But I wasn’t ready to move out of making and into management in DH, mainly because I hadn’t yet had time to learn how to make things properly. I’m not complaining — I’m glad I’m in a position to get things done, and working with highly competent people who can do them. At the same time, though, I miss the thrill of solving problems on the ground, of learning how to do things with my hands (sort of). I miss the small successes like a spreadsheet properly cleaned with Refine or a heatmap that comes out right.
My DH resolution, then, is to do some learning and making of my own before this time next year. Even more importantly, I am reminded that one of my most important tasks is to expose students to digital humanities as a way that they can make things, too. I’m already doing this to a certain extent: I just finished teaching a Greek Archaeology course in which students added places to the Pleiades gazetteer of ancient places (look for the published versions soon — there are 30 new monuments that will be up in the next couple of months). In the same class, I had my students make 3D models of casts of ancient sculpture with 123DCatch, and one of them actually made a 3D print of hers. And I’ve experimented with various other ways to get students making: I’m no Shawn Graham or Sebastian Heath, but you can find my assignments and some results in this Dropbox folder.
But I’d like to expand these opportunities, and I’ve been inspired by the work MicroPasts has done to get the community involved in tagging, photo-masking, and other citizen-science/crowdsourcing tasks. So I also spent some time today brainstorming about a project I’m planning to propose to UT’s Center for Teaching and Learning, the goal of which would be to build some lightweight crowdsourcing interfaces for document transcription and image annotation, and then integrate them into the current course-management system UT is using (Canvas). There are lots of platforms out there already (including MicroPasts code for photo tagging and Linked Data generation, which I hope I’ll be able to reuse, and Ben Brumfield’s transcription platform FromThePage), but I’ve been frustrated by the barriers to entry in some cases (you have to be part of an existing project, in most cases, or beg your way onto it) and the management of student users in others (I had to become an editor at Pleiades to make sure those projects met standards). I’d like to have a very easy solution where a faculty member could upload documents or images, work with groups of students on annotating them with Linked Data URIs, and then expose the whole thing as JSON or RDF to be mashed up by the larger DH community.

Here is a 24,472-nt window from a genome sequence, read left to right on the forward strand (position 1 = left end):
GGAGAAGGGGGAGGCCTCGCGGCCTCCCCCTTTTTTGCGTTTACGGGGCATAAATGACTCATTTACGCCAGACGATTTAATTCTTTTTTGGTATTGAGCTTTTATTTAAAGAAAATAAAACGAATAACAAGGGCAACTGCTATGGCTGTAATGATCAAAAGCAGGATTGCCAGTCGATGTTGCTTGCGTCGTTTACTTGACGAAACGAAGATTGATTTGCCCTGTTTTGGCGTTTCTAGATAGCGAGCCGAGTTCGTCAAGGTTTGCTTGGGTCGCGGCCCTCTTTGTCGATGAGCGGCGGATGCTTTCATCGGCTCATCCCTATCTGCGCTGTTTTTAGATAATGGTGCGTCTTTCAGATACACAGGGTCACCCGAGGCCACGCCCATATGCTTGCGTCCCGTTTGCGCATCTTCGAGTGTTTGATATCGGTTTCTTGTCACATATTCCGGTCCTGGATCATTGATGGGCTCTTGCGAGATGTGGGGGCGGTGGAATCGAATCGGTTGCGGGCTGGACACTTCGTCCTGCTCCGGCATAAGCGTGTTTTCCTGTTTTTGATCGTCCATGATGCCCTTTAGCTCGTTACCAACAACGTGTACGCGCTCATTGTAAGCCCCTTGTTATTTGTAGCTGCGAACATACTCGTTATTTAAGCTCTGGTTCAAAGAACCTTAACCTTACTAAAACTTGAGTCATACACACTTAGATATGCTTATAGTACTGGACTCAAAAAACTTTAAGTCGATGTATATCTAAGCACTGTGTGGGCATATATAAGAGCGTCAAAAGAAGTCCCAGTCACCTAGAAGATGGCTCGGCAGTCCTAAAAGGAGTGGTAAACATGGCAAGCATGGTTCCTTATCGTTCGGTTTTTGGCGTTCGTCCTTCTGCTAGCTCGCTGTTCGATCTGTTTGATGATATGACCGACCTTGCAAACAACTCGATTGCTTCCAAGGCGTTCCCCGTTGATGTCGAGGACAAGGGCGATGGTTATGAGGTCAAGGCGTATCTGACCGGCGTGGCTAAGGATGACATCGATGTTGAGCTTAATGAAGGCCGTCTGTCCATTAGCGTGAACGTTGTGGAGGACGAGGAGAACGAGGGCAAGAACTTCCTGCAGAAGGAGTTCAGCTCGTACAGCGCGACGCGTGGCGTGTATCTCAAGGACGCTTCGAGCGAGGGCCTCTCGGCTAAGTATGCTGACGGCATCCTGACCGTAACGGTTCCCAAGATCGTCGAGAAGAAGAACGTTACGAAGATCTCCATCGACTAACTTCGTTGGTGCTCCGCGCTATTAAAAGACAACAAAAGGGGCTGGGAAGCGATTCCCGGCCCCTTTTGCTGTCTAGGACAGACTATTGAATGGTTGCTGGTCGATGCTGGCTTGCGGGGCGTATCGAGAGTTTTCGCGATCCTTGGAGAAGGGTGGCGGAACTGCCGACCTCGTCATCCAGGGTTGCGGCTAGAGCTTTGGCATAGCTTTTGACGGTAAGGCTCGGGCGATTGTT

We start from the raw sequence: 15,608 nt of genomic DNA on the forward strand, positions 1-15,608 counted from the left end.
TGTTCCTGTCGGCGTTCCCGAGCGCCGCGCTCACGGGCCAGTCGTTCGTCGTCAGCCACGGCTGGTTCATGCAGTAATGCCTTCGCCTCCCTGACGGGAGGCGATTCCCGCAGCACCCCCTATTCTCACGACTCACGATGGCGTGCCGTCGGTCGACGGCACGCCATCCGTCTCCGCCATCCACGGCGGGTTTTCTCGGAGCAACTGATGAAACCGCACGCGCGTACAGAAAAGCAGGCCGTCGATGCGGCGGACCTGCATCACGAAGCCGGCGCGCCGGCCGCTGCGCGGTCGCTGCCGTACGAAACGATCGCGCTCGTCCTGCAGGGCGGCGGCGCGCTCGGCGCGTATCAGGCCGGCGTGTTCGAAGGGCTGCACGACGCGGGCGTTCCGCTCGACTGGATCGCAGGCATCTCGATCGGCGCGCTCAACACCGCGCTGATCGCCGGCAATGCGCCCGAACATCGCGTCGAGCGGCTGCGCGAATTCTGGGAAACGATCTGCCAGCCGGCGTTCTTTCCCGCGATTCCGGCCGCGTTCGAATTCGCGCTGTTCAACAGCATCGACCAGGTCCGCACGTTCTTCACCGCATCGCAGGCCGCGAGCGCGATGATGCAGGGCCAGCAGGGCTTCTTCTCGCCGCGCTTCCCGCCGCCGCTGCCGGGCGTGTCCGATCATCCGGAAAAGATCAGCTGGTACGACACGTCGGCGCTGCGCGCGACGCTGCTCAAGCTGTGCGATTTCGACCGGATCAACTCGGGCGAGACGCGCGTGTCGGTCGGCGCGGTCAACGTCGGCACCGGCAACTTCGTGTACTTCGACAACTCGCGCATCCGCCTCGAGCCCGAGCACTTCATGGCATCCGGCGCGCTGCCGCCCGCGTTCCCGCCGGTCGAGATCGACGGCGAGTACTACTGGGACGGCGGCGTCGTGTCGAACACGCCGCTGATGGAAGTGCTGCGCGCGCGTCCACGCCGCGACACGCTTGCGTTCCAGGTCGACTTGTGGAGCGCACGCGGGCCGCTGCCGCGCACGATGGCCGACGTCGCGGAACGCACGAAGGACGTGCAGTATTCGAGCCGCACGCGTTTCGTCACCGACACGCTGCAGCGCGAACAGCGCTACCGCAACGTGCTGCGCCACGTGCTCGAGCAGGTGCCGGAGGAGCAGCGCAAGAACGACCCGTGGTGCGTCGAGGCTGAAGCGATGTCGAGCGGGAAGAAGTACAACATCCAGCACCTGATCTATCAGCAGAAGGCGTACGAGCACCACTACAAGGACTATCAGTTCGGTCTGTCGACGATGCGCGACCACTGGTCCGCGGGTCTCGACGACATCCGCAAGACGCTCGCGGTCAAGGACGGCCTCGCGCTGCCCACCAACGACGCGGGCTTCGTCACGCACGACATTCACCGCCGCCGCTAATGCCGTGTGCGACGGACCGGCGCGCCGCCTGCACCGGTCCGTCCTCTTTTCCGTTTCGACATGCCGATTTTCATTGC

Sure, there will be proposals and administration and reports and all the rest of the management slog — but maybe I’ll get to help make some things, and making digital things so that students can in turn make real knowledge in the Humanities is one of the great contributions of the digital “turn”. I teach best in the field, while working with students on concrete problem-solving and the confrontation of the complex process by which archaeological information comes to be. I can’t do that with my classes on campus — but digital tools have at least made it possible for me to teach them how knowledge is produced by having them produce a little of it themselves.